Interestingly enough 1984, written in 1949, has not been banned except in the Soviet Union (where it was banned until 1988). In 1981, a Baptist minister in Jackson County, Florida challenged the novel's suitability as proper reading for young Americans, arguing it contained pro-Communist and sexually explicit material, which is particularly odd since it was much more like the Soviet Union in the years after it was written than it was any of the western countries.
And if a few more people read it now, it might scare the living daylights out of some people--both in the US and the UK. Wiki describes it as follows:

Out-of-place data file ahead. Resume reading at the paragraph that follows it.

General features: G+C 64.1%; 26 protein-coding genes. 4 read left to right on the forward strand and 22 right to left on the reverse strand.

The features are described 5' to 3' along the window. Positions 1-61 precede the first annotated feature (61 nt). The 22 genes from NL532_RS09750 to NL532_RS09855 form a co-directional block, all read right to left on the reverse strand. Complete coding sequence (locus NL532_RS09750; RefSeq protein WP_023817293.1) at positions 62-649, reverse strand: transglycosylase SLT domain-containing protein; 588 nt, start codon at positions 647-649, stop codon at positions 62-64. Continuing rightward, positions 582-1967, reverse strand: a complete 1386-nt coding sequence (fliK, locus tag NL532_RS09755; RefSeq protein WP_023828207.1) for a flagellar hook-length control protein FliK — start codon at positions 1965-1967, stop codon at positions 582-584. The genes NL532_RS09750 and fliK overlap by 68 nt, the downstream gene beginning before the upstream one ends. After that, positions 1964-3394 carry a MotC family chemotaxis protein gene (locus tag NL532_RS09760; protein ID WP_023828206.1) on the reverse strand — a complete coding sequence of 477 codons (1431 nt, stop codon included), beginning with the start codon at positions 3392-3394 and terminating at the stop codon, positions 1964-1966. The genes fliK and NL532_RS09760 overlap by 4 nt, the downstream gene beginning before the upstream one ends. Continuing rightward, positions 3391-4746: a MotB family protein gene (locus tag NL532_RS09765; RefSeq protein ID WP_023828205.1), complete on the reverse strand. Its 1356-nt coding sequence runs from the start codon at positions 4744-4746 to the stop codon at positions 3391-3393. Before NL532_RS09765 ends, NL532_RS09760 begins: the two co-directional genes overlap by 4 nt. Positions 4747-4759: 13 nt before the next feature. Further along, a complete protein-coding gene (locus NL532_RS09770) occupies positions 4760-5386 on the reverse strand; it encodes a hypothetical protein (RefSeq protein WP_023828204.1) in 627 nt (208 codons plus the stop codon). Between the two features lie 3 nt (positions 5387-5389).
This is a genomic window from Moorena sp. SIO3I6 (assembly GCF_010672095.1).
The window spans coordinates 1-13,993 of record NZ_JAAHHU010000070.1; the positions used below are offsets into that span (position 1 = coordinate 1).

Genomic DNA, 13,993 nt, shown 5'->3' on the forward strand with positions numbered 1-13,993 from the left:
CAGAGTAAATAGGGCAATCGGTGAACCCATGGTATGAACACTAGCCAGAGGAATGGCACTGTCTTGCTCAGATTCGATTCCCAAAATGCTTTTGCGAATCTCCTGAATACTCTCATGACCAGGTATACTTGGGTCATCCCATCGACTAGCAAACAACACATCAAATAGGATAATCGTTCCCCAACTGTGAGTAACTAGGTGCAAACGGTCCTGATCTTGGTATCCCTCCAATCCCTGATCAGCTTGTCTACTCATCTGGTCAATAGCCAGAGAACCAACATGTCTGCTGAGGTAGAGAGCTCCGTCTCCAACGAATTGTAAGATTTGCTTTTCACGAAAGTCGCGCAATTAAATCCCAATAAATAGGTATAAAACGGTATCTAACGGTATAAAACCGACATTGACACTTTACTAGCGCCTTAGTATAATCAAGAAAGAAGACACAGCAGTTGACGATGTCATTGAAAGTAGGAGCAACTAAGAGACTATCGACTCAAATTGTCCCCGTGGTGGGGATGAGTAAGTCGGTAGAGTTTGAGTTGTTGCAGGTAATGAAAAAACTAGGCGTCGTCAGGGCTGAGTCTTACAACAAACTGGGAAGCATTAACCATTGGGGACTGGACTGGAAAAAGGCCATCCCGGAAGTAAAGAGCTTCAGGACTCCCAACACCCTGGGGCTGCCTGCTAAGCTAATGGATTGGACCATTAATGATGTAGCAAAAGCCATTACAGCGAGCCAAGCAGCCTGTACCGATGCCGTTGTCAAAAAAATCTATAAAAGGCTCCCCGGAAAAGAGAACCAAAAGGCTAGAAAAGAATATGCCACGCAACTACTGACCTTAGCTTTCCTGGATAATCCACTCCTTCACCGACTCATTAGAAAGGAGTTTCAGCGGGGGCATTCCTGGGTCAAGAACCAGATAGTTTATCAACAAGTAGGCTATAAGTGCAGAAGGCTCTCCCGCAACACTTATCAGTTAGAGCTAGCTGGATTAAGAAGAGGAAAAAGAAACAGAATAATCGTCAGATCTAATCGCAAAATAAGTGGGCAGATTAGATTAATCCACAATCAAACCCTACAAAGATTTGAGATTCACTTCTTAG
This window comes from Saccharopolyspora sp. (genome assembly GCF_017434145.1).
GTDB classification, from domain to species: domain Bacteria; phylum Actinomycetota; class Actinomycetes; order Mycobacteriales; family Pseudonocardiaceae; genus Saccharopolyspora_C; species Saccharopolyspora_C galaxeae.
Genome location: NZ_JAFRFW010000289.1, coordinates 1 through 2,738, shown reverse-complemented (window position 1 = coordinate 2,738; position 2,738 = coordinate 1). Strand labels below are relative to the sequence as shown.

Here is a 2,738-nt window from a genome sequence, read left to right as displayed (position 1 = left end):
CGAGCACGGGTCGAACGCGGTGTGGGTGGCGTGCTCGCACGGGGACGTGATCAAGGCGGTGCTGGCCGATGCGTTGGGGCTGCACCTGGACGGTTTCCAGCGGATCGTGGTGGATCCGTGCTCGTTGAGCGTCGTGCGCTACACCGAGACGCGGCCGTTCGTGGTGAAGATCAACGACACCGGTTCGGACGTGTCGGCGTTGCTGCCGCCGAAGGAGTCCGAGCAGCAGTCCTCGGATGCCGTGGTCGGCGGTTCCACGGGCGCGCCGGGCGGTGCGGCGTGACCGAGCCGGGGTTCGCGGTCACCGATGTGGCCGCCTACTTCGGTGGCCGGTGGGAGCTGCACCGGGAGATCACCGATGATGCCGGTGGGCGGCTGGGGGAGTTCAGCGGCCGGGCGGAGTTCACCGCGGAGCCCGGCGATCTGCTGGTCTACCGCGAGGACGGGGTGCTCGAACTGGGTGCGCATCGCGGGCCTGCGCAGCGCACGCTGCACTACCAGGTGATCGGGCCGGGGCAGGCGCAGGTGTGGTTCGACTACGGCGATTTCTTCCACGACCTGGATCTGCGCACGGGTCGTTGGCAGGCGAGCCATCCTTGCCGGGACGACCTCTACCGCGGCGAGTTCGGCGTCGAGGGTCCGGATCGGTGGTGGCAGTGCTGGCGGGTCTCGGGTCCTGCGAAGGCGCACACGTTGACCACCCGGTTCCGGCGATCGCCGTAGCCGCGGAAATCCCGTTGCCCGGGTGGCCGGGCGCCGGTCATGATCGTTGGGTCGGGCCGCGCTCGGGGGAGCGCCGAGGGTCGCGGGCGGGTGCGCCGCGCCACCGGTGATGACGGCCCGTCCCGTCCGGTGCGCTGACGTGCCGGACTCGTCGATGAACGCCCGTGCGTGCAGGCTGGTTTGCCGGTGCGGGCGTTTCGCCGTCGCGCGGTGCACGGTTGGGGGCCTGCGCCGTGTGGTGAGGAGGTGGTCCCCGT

It tells the story of Winston Smith, a functionary at the Ministry of Truth, whose work consists of editing historical accounts to fit the government's policies. The book has major significance for its vision of an all-knowing government which uses pervasive and constant surveillance of the populace, insidious and blatant propaganda, and brutal control over its citizens. The book had a substantial impact both in literature and on the perception of public surveillance, inspiring such terms as 'Big Brother' and 'Orwellian'.
It seems to me that Orwell was simply ahead of his time--the title should have been something more like 2024. But, perhaps we can stilll keep government from re-writing history and changing the meaning of words, But the price of freedom is awareness and action.